Everybody benefits when there is a growing culture of men and women practicing biblical conflict resolution.
Yelling, pushing, and slamming doors, were some of the sad trademarks of my childhood and teenage years. I didn’t know how to deal with anger, nonetheless resolve conflict with others. Starting over was a primary reason that I attended the university I did. The years prior were some of the darkest of my life, and I assumed a new school, city, and community would give me the clean slate I wanted.
By God’s grace that new identity came, not in the ways I thought, but through godly men and women pursuing me and pointing me to Christ and His work for me. With faith in Christ, slowly transformation began across my life, and I began to see the Lord take that anger from my heart.
But still, even with the anger slowly beginning to leave, I naturally still ran into conflict. As a new Christian, I didn’t know where to file conflict. Have you ever been in a group where conflict happens? It gets awkward, tense and I immediately want to dive into the nearest bushes.
Several years in ministry have shown me a of couple things. One, conflict is unavoidable. Two, there’s a strong chance that the people, and especially students, you’re working with either haven’t had great models of how to resolve conflict or know how to do it themselves. Sometimes both.
Transferable Conflict Resolution
Over the years I’ve been blessed to come across some great resources and people who have modeled what healthy conflict resolution can look like. I’ve found the following few steps beneficial for me and for passing onto teammates and students.
Pray. Ask the Lord for wisdom and insight as you reflect on what happened. Is this an offense to overlook or something that needs to be brought up to the person(s) involved (Prov. 17:9)? Be wary of masking your feelings by “overlooking” the offense.
Read. The passages I like to reflect on are Ephesians 4:11-15 and 4:25-32. Paul is describing how the Gospel is to be reflected in our relationships with others as believers in Christ. By speaking the truth to one another in love the Body is built up in love.
Location, location, location. As you initiate with the person(s) involved, give them the courtesy of being in a place conducive to hearing what they have to say. A movie theater or on Facebook probably aren’t the best places to have this conversation.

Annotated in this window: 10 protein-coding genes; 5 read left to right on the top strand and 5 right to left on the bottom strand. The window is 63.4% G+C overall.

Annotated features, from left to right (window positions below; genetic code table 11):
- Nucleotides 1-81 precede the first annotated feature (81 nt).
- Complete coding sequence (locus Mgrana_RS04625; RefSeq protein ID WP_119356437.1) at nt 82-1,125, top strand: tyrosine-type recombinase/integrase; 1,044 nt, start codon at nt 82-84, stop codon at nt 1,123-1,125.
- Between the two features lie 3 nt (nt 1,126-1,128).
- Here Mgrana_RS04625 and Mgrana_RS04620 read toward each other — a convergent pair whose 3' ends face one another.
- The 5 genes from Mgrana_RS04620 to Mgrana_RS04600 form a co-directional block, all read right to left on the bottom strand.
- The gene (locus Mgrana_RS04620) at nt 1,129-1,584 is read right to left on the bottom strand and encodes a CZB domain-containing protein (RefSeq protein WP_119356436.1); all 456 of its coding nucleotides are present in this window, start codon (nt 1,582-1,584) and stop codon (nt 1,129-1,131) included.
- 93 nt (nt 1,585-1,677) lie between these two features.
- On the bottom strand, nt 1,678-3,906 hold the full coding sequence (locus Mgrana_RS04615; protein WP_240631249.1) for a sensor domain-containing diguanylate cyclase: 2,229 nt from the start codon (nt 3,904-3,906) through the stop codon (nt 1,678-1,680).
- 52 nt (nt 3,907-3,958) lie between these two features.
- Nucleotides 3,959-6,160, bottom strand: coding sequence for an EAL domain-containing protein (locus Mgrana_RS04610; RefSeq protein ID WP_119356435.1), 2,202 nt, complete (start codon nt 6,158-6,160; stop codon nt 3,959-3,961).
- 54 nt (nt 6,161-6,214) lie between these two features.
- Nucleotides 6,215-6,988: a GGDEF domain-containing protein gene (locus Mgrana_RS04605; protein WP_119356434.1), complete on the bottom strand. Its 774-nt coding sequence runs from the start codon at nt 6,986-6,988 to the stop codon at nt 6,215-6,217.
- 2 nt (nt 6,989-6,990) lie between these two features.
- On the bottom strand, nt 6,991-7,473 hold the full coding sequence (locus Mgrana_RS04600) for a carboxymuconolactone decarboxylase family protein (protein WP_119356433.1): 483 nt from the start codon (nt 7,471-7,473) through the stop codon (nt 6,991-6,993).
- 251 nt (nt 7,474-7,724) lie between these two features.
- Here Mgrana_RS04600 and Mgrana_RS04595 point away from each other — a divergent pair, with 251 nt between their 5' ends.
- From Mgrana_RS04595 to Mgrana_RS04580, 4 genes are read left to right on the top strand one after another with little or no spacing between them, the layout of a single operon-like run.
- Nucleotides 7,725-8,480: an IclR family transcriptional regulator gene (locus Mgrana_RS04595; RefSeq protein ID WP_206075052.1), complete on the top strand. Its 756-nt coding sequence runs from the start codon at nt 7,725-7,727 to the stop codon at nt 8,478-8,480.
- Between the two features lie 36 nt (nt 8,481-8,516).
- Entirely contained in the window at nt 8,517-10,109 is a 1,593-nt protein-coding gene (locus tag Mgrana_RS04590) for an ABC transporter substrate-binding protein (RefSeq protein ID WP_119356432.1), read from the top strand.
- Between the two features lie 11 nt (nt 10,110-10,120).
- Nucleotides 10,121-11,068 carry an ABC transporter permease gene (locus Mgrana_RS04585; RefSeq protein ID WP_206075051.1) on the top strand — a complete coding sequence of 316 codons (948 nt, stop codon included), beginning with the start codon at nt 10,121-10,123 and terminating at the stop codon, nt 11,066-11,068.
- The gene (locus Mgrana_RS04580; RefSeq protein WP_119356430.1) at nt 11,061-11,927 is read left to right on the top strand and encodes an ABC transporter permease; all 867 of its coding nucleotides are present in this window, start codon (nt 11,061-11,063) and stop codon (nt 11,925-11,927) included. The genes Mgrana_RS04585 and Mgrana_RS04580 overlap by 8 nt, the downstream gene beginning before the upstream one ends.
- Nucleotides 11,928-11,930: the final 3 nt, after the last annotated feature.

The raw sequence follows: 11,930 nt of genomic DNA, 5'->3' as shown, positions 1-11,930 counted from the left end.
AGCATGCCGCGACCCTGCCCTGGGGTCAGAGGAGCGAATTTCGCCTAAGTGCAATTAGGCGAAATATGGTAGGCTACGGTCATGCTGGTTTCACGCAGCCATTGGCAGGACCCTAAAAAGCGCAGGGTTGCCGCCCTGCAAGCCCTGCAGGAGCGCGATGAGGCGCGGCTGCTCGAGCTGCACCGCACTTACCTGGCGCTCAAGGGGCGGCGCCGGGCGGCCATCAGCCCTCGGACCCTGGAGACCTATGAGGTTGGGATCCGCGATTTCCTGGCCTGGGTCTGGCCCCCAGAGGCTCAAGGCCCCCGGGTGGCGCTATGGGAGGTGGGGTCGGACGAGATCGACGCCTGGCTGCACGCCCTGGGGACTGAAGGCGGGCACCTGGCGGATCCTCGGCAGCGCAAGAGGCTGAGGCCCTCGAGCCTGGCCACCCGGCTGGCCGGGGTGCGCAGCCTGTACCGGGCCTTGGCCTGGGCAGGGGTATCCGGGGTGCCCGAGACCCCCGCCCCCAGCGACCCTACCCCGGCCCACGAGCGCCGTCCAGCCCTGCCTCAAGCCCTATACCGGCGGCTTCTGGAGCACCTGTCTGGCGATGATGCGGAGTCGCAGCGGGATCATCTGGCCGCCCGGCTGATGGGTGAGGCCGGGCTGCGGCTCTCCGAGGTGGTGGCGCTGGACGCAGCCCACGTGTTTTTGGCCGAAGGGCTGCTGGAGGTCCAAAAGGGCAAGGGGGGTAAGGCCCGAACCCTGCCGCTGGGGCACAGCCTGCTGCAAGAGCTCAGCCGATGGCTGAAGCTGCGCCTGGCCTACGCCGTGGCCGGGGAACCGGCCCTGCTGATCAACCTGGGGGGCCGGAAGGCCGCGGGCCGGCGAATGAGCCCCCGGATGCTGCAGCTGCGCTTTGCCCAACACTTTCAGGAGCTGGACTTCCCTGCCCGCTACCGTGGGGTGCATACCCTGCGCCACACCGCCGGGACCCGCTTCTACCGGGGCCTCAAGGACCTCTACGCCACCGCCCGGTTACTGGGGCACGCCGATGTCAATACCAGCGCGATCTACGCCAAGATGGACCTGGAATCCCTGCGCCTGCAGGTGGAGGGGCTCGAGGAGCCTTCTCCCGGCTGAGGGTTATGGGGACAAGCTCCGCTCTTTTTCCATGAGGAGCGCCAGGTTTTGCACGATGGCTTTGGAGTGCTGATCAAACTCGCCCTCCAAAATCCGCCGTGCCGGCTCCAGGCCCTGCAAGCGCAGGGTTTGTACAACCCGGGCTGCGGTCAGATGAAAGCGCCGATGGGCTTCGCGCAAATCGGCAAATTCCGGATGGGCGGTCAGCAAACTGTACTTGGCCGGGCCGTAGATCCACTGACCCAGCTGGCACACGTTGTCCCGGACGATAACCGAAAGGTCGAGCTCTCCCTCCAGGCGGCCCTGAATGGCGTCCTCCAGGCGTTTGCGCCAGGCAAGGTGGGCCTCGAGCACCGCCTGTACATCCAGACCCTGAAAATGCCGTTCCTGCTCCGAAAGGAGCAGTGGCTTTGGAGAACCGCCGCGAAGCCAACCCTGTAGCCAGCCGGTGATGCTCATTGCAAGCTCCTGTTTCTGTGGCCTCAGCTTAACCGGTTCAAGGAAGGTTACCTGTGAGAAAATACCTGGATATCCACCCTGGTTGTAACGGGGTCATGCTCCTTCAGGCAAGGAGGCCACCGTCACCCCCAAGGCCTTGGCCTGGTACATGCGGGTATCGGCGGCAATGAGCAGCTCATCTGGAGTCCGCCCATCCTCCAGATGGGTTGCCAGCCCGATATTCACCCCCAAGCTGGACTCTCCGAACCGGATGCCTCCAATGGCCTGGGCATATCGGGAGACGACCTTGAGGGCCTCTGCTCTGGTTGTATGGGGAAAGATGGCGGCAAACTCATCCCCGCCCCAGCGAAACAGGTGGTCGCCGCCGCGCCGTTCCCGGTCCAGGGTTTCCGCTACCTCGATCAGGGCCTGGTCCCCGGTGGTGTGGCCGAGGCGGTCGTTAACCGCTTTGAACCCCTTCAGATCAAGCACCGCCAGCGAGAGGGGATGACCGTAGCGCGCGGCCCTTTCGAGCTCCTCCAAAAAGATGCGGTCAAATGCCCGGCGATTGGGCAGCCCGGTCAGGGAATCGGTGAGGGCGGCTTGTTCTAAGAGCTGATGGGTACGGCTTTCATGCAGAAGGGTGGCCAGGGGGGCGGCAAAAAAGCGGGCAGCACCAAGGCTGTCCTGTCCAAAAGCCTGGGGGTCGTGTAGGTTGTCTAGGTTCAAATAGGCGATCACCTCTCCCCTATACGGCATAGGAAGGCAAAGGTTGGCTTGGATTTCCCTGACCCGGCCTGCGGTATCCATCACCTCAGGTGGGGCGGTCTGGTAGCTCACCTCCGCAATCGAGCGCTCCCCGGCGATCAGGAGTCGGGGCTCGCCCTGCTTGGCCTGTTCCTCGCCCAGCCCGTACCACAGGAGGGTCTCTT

The Conversation. Take time to pray together and read through the Ephesians passages together. This helps explain the heart of your time together. Lead with questions. Paul talks about how loving someone is believing the best in them (1 Cor. 13:7). Which means, being wary of assuming I know all the facts about the situation, because I don’t. Only God is omnipotent.
Out of all I experienced with a student I was mentoring over the past year, he mentioned that our conversation resolving a real time conflict was the most impactful.
The Journey, Not the Destination
On Google Maps, I love knowing each step to get my destination. The above is not foolproof formula that will bring you peace and unity every time, but it’s been helpful for me and for those I’ve been walking with over the past few years. Conflict doesn’t have to be a roadblock to where we want to go. By God’s grace through the Gospel, it can be an incredible door to greater intimacy.
What relationship in your life could be blessed by sharing the above? Whether that’s by seeking to resolve some conflict in your own life, or helping to equip someone to know how.
Vinnie Casanova helps lead the Lone Star Epic Team in Austin, TX. Vinnie is husband to Kimberly, the most beautiful, gifted woman he knows. He is also the proud, and often frantic, father of Clara, his second sweetheart. He has been on staff with Cru since 2007. He’s passionate about running, drinking good coffee, teaching God’s Word, and developing leaders who want to see The Great Commission fulfilled in their generation. For more information on Epic Movement visit: www.epicmovement.com. To contact Vinnie, email firstname.lastname@example.org